Mike Ross has been a one-man bailout to the Irish management.  When their only plan for tighthead succession to The Bull (Tony Buckle) was doomed to failure, he came along, through none of management’s doing or planning, and saved their bacon.  He has held the Irish scrum up manfully, and occasionally destructively [e.g. England 2010], since the 2010 Six Nations and has become a key player.  Think for a moment where we’d be if Mike Ross were not around.  And this is how he is treated for giving away a couple of scrum penalties after an exhausting 70 minute shift, and against a Springbok loosehead fresh off the bench.  That’s not to say, of course, that he deserves a free ride if he plays rubbish, but have we really reached that stage because of a couple of poor scrums?  Incroyable.

Another prop being shabbily treated for his role in performing a thankless task is Tom Court.  Court has been Ireland’s unheralded ‘filler-inner’ for four years, taking his place in the number 17 shirt because he can just-about scrummage on the tighthead side, as well as being a fairly competent loosehead.  He endured a wretched experience against the English front row in Twickenham, but most right-minded folk would agree he was asked to do a job of which he is not capable.  On the loosehead side, he has never let anyone down.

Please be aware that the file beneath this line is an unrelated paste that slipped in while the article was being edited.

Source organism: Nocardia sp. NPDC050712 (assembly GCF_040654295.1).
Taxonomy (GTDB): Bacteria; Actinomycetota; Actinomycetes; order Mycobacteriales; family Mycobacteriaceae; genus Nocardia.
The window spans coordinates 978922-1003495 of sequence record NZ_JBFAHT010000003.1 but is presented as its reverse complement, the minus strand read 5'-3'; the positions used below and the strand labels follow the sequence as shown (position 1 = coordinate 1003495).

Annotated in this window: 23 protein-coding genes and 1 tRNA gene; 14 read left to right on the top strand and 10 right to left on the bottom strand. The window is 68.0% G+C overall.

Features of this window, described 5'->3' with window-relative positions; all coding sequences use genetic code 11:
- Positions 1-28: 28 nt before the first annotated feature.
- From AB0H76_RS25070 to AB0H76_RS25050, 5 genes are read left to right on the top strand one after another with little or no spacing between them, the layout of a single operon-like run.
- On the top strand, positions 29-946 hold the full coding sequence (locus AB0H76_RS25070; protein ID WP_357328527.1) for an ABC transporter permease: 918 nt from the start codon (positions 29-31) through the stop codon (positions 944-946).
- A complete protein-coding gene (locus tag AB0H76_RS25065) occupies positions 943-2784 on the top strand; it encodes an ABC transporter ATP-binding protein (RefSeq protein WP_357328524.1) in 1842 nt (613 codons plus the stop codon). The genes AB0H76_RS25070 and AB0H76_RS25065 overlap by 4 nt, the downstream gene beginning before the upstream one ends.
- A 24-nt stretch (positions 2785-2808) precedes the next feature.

Ever since, his form with Ulster – where a huge emphasis is being placed on the set piece – has been rock solid, and he has played solely at loosehead.  And with 23-man squads finally arriving into the international game, he can take his place on the bench solely having to focus on one role – loosehead forward.  Except that he’s been instantly demoted for David Kilcoyne, a nipper with literally a handful of starts with Munster.  Thanks for the dig-out Tom, but now that you might get a chance to show what you can do in your best position, we’re going to go with this other fella who’s started two Heineken Cup pool matches.  Kilcoyne is a decent player and has started the season well enough, but if Healy went off injured after 30 minutes against Argentina, would you prefer him or Court holding up the left-hand side of the scrum against the brutalising Puma front row?  I’ll take Tom Court, thanks.